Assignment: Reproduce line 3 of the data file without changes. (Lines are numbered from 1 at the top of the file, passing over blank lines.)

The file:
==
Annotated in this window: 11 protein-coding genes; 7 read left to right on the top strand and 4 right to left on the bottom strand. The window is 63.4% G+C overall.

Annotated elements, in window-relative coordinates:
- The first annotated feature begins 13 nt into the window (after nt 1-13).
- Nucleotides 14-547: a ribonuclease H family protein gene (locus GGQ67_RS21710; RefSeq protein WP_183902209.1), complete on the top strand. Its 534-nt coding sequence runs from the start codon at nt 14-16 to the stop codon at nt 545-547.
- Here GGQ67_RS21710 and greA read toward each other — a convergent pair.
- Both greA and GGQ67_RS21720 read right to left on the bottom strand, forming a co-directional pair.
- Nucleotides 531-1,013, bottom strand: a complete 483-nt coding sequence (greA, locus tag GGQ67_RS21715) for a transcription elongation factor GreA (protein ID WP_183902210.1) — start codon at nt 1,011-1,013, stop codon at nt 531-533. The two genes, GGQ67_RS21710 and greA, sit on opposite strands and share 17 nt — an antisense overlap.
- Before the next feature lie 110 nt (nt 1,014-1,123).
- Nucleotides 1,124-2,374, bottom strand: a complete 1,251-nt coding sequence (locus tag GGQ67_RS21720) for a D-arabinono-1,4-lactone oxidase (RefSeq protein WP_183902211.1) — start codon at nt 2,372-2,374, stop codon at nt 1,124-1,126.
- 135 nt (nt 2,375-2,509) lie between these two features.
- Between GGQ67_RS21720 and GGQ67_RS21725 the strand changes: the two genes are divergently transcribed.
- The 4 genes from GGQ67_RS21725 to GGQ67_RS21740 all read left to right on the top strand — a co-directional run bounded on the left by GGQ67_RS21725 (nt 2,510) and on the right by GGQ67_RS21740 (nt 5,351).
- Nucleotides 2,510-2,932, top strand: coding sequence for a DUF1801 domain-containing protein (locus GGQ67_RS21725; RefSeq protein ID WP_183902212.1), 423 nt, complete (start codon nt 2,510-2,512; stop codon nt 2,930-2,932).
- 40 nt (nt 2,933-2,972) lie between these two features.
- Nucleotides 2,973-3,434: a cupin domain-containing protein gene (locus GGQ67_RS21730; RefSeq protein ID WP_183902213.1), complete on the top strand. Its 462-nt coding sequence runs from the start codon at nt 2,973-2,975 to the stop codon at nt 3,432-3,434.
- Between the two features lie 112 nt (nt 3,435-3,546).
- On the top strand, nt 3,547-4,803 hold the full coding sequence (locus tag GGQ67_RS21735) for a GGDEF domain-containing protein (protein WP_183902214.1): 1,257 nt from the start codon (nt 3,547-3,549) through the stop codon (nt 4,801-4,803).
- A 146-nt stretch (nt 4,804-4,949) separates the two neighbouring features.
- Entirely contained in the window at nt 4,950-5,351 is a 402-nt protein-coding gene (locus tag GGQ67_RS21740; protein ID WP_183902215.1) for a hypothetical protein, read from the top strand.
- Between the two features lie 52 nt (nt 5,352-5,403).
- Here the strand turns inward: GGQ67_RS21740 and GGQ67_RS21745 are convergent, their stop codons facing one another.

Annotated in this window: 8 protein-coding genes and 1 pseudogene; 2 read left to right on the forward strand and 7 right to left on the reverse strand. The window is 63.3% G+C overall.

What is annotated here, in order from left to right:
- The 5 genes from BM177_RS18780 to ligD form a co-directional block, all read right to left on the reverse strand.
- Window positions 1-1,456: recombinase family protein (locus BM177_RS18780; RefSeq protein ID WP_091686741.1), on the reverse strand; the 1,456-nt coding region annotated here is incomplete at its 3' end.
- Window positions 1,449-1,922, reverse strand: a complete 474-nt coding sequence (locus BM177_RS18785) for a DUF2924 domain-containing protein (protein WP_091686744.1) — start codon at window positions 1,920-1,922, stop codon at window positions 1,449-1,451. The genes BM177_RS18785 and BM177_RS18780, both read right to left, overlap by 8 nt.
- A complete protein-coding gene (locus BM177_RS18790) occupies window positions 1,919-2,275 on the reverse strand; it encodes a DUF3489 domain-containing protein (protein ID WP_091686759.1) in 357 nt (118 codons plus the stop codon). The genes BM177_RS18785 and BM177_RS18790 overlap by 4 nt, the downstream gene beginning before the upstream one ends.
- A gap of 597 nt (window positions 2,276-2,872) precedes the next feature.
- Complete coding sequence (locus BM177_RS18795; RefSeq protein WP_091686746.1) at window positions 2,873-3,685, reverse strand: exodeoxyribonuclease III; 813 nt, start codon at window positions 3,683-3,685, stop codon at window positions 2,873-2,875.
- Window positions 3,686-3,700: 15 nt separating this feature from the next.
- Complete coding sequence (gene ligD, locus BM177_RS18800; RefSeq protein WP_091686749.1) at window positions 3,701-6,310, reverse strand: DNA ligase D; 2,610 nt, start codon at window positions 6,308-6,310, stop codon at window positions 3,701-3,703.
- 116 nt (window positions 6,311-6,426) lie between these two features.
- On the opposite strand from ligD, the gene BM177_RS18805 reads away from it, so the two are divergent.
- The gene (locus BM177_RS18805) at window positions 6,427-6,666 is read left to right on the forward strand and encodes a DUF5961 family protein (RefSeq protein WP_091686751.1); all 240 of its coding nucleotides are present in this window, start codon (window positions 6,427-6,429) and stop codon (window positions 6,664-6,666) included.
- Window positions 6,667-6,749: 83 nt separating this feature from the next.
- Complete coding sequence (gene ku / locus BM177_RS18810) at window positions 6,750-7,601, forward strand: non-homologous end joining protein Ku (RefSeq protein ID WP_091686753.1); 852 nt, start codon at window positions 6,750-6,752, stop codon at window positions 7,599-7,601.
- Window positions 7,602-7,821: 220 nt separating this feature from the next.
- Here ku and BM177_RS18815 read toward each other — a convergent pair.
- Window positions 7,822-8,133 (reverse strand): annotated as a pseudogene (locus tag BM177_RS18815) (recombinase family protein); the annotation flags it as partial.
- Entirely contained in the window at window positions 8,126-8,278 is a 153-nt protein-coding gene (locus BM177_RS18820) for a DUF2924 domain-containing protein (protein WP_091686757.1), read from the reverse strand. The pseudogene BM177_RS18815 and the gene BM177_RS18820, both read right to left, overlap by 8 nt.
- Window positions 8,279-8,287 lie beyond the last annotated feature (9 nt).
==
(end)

- The first annotated feature begins 13 nt into the window (after nt 1-13).